I had an idea to build an A/D circuit where an analog voltage is converted to digital, then displayed on a seven segment display - similar to a volt meter only I'm manually inserting voltage.

My basic idea is simple but I'm having problems with it. Currently I have

15 volts going through a pot, into a unity gain op-amp, and into an A/D.

My resolution (at the moment) is not important, however, I'd like to display one digit after the decimal point.

I believe I need to add 6 to any number over 9 to allow for a carry, but I'm unsure how to achieve it. I guess I'd need a logic circuit to determine if the number is beyond 9, then an adder, and then a binary to seven segment chip?

Are you doing this just for fun, or is your goal the finished result? There's single chip solutions for digital panel meters, IIRC Dallas/Maxim makes a few for both LED and LCD displays.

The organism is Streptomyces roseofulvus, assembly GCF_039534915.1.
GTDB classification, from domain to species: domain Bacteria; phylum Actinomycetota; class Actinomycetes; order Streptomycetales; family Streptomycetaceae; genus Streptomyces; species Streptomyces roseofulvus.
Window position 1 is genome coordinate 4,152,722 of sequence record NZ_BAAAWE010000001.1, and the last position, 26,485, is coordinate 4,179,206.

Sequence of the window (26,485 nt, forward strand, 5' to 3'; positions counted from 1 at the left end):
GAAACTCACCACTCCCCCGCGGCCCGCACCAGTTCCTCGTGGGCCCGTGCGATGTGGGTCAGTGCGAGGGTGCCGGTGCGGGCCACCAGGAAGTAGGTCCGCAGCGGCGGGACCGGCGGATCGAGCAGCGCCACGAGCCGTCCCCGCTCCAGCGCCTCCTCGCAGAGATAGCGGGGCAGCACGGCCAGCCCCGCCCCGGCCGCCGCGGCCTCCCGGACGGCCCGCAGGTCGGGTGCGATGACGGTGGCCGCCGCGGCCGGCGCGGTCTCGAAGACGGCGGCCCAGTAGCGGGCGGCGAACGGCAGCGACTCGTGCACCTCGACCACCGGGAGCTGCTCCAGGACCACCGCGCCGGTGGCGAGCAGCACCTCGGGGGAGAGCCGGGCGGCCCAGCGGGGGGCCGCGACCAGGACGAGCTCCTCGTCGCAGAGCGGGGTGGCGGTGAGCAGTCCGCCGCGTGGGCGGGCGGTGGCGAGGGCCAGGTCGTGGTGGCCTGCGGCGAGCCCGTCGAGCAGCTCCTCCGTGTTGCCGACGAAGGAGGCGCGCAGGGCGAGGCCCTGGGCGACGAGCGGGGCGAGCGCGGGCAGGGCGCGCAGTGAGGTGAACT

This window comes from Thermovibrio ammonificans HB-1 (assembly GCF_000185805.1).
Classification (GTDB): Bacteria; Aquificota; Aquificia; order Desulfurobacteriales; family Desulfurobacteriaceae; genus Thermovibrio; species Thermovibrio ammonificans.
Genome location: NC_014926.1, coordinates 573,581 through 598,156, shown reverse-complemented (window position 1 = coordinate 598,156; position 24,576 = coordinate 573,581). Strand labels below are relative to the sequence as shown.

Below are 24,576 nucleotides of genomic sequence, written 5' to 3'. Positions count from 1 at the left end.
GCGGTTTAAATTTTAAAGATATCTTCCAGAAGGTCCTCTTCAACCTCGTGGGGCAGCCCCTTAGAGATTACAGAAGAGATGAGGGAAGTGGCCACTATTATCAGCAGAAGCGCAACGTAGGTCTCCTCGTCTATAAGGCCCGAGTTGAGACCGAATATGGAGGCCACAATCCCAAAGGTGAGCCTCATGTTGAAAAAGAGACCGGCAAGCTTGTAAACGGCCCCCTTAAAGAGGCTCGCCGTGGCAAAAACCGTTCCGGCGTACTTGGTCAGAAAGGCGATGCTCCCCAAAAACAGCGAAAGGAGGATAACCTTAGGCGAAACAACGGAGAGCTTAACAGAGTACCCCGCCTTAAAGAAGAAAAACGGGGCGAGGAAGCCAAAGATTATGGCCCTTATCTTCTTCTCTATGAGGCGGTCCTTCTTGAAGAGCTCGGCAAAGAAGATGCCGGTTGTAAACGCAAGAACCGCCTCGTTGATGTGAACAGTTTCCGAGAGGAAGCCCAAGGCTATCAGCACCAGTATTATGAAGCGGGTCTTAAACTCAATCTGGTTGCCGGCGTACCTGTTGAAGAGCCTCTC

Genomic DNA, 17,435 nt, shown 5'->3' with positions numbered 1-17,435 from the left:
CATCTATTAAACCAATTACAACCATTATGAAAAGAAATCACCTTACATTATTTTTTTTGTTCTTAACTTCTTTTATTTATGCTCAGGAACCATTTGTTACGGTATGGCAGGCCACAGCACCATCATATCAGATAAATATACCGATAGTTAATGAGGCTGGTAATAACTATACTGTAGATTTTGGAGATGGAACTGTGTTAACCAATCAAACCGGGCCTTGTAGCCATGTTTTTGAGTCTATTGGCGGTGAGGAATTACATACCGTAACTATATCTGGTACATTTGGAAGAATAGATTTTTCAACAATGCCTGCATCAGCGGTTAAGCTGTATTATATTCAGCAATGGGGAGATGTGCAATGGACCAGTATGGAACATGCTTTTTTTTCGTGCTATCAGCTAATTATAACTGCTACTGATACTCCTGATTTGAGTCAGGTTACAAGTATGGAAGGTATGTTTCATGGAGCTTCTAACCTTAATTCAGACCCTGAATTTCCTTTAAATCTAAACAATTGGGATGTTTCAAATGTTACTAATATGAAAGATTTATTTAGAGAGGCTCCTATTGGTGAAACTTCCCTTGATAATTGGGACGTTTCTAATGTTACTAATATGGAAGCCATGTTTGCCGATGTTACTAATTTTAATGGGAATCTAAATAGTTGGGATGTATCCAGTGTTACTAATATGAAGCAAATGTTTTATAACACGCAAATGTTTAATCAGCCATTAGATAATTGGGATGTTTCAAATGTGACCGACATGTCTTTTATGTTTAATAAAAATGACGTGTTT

Ok, so you want to measure around 15 volts with an accuracy of about

0.05v. That is 300 steps - but you can probably make do with 256 values and a little bit less accuracy.

That's an 8 bit converter. It will give an output in the range 0 to 255, where 0 is 0.0v in and 255 is full scale - say 15.0 volts

One easy way of arranging that is to use the 8 output lines of the A/D as the *address* lines of three pre-programmed EPROMs.

The first EPROM is programmed to produce the correct 7 segment outputs for the tenths of volt display.

The second EPROM is programmed to produce the correct 7 segment outputs for the unit volts display.

The third EPROM is programmed to produce the correct 7 segment output for the tens of volts display.

You arrange suitable pre-scaling and level shifting of the input voltage, to meet the requirements of the A/D. You set the A/D to autoconvert every, say second.